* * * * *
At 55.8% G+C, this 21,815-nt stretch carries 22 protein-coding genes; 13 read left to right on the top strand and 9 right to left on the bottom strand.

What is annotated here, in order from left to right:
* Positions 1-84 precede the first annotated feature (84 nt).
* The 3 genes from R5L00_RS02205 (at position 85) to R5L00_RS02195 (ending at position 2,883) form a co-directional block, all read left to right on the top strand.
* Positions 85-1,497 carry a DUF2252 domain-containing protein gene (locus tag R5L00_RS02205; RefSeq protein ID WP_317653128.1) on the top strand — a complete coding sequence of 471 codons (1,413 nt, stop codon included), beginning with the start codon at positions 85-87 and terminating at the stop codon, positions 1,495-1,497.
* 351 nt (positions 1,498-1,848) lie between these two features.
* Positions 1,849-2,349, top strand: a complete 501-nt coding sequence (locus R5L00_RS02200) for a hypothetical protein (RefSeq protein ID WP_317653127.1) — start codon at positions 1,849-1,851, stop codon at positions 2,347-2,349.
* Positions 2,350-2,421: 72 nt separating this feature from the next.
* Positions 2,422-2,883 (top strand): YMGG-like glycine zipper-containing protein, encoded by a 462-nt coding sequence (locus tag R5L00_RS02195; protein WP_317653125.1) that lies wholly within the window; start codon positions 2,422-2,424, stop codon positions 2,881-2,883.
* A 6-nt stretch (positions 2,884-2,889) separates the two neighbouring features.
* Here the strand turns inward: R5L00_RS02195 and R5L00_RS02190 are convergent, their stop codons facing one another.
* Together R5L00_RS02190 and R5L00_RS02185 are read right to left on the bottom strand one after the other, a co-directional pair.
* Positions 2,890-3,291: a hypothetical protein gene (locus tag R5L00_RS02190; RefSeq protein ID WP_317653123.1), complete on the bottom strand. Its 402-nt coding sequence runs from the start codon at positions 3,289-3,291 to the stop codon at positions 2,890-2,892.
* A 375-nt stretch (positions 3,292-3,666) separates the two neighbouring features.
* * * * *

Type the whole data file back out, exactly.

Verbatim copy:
At 55.8% G+C, this 21,815-nt stretch carries 22 protein-coding genes; 13 read left to right on the top strand and 9 right to left on the bottom strand.

What is annotated here, in order from left to right:
* Positions 1-84 precede the first annotated feature (84 nt).
* The 3 genes from R5L00_RS02205 (at position 85) to R5L00_RS02195 (ending at position 2,883) form a co-directional block, all read left to right on the top strand.
* Positions 85-1,497 carry a DUF2252 domain-containing protein gene (locus tag R5L00_RS02205; RefSeq protein ID WP_317653128.1) on the top strand — a complete coding sequence of 471 codons (1,413 nt, stop codon included), beginning with the start codon at positions 85-87 and terminating at the stop codon, positions 1,495-1,497.
* 351 nt (positions 1,498-1,848) lie between these two features.
* Positions 1,849-2,349, top strand: a complete 501-nt coding sequence (locus R5L00_RS02200) for a hypothetical protein (RefSeq protein ID WP_317653127.1) — start codon at positions 1,849-1,851, stop codon at positions 2,347-2,349.
* Positions 2,350-2,421: 72 nt separating this feature from the next.
* Positions 2,422-2,883 (top strand): YMGG-like glycine zipper-containing protein, encoded by a 462-nt coding sequence (locus tag R5L00_RS02195; protein WP_317653125.1) that lies wholly within the window; start codon positions 2,422-2,424, stop codon positions 2,881-2,883.
* A 6-nt stretch (positions 2,884-2,889) separates the two neighbouring features.
* Here the strand turns inward: R5L00_RS02195 and R5L00_RS02190 are convergent, their stop codons facing one another.
* Together R5L00_RS02190 and R5L00_RS02185 are read right to left on the bottom strand one after the other, a co-directional pair.
* Positions 2,890-3,291: a hypothetical protein gene (locus tag R5L00_RS02190; RefSeq protein ID WP_317653123.1), complete on the bottom strand. Its 402-nt coding sequence runs from the start codon at positions 3,289-3,291 to the stop codon at positions 2,890-2,892.
* A 375-nt stretch (positions 3,292-3,666) separates the two neighbouring features.